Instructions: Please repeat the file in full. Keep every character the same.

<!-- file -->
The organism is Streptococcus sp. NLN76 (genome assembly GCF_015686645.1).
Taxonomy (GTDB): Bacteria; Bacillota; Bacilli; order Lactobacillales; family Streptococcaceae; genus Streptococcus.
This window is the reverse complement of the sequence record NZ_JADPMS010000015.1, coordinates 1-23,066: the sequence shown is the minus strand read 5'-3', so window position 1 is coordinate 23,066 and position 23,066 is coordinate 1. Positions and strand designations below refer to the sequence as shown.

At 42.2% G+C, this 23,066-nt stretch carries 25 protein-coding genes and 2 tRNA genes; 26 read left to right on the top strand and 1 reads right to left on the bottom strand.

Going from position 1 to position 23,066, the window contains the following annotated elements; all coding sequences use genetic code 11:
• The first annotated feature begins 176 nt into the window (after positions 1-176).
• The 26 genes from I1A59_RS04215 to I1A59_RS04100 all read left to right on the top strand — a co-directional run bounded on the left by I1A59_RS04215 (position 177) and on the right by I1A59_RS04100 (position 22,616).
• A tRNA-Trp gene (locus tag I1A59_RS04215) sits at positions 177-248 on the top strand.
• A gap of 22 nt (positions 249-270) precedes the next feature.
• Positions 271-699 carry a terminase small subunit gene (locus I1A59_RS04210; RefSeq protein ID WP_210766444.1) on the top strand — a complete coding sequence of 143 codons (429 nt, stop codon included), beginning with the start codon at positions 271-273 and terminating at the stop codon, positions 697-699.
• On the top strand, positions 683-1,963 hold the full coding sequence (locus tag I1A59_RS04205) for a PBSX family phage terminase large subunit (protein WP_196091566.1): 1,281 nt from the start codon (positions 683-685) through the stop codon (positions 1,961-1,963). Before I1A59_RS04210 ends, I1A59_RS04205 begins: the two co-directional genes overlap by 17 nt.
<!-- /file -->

The organism is Streptococcus sp. NLN76 (genome assembly GCF_015686645.1).
Taxonomy (GTDB): Bacteria; Bacillota; Bacilli; order Lactobacillales; family Streptococcaceae; genus Streptococcus.
This window is the reverse complement of the sequence record NZ_JADPMS010000015.1, coordinates 1-23,066: the sequence shown is the minus strand read 5'-3', so window position 1 is coordinate 23,066 and position 23,066 is coordinate 1. Positions and strand designations below refer to the sequence as shown.

At 42.2% G+C, this 23,066-nt stretch carries 25 protein-coding genes and 2 tRNA genes; 26 read left to right on the top strand and 1 reads right to left on the bottom strand.

Going from position 1 to position 23,066, the window contains the following annotated elements; all coding sequences use genetic code 11:
• The first annotated feature begins 176 nt into the window (after positions 1-176).
• The 26 genes from I1A59_RS04215 to I1A59_RS04100 all read left to right on the top strand — a co-directional run bounded on the left by I1A59_RS04215 (position 177) and on the right by I1A59_RS04100 (position 22,616).
• A tRNA-Trp gene (locus tag I1A59_RS04215) sits at positions 177-248 on the top strand.
• A gap of 22 nt (positions 249-270) precedes the next feature.
• Positions 271-699 carry a terminase small subunit gene (locus I1A59_RS04210; RefSeq protein ID WP_210766444.1) on the top strand — a complete coding sequence of 143 codons (429 nt, stop codon included), beginning with the start codon at positions 271-273 and terminating at the stop codon, positions 697-699.
• On the top strand, positions 683-1,963 hold the full coding sequence (locus tag I1A59_RS04205) for a PBSX family phage terminase large subunit (protein WP_196091566.1): 1,281 nt from the start codon (positions 683-685) through the stop codon (positions 1,961-1,963). Before I1A59_RS04210 ends, I1A59_RS04205 begins: the two co-directional genes overlap by 17 nt.